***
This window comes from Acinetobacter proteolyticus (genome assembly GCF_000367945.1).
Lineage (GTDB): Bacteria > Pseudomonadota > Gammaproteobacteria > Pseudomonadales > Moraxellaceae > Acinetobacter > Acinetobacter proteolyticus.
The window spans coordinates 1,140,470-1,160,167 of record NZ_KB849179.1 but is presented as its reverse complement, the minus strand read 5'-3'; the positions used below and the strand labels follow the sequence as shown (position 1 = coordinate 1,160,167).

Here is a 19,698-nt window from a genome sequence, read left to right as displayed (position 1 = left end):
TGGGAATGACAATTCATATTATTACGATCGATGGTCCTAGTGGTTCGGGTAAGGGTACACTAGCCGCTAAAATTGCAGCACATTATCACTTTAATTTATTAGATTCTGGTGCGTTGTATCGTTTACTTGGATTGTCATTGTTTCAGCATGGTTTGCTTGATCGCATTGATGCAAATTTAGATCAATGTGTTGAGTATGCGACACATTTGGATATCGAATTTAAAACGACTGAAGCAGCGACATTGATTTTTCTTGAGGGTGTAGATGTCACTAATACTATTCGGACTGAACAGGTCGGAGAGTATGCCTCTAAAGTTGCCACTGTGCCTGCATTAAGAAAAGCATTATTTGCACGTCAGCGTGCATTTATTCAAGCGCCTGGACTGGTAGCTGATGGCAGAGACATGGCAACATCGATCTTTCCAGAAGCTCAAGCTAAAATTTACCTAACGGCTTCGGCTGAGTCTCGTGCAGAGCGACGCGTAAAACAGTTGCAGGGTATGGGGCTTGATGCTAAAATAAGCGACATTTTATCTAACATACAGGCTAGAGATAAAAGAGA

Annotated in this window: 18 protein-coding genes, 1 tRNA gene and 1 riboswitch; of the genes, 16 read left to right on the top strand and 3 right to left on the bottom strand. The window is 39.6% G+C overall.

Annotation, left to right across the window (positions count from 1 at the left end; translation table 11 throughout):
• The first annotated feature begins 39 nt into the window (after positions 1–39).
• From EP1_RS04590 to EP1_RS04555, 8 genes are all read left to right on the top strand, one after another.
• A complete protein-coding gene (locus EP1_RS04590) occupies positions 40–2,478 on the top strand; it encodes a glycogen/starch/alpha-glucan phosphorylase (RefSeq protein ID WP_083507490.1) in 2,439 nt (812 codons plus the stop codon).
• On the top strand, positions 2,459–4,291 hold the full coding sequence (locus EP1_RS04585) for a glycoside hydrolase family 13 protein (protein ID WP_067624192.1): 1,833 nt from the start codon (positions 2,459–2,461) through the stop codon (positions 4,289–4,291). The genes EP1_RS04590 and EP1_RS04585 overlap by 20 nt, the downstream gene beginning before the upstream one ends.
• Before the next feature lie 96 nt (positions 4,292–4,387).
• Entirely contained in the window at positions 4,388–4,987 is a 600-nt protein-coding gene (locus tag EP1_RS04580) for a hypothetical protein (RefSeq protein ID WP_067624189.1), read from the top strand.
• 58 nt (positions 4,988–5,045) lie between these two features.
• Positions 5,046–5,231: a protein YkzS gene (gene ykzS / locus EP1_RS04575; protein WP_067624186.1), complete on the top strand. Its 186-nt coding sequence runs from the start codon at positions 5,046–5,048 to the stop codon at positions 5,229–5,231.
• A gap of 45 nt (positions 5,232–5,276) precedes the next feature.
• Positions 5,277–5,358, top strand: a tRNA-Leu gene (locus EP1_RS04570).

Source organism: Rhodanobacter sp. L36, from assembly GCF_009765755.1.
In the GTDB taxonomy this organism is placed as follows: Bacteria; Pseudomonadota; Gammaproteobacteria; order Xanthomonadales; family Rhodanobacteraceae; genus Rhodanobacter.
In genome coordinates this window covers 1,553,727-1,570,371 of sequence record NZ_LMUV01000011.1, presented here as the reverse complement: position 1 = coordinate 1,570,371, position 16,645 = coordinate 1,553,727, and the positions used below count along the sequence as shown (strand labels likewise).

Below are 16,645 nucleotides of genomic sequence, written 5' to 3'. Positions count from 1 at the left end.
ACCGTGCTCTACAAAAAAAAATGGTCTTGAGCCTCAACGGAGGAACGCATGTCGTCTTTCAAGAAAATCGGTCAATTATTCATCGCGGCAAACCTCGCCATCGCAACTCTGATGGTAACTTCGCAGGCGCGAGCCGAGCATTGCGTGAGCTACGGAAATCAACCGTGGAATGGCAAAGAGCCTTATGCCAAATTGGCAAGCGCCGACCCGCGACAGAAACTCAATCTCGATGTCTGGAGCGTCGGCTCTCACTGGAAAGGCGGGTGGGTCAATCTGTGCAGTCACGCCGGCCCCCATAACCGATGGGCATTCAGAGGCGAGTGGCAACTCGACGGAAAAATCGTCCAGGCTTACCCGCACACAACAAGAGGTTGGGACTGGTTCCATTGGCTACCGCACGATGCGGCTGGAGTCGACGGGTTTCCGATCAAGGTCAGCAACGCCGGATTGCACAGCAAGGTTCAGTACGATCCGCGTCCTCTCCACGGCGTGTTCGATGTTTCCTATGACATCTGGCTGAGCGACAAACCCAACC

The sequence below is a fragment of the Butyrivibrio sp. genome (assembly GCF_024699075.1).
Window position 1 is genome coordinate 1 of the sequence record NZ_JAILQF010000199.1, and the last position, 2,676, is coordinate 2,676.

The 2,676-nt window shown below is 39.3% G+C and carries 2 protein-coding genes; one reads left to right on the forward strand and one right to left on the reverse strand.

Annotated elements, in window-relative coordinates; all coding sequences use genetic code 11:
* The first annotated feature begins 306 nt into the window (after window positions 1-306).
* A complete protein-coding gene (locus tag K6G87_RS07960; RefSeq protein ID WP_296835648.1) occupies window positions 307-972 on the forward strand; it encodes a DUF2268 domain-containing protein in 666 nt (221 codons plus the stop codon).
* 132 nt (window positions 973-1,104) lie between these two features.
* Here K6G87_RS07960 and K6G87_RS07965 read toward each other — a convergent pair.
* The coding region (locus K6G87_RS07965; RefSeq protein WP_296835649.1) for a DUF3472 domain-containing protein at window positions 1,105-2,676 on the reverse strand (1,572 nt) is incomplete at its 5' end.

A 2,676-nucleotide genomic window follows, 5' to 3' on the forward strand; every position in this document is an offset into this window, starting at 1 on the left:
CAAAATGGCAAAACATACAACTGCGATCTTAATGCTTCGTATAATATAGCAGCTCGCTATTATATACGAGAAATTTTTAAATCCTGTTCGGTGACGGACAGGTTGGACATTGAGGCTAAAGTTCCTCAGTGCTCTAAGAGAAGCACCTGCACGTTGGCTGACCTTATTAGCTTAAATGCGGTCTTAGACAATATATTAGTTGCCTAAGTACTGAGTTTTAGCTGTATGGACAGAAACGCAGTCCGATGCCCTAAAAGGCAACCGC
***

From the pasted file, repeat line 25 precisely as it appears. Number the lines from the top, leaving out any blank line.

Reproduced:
The 2,676-nt window shown below is 39.3% G+C and carries 2 protein-coding genes; one reads left to right on the forward strand and one right to left on the reverse strand.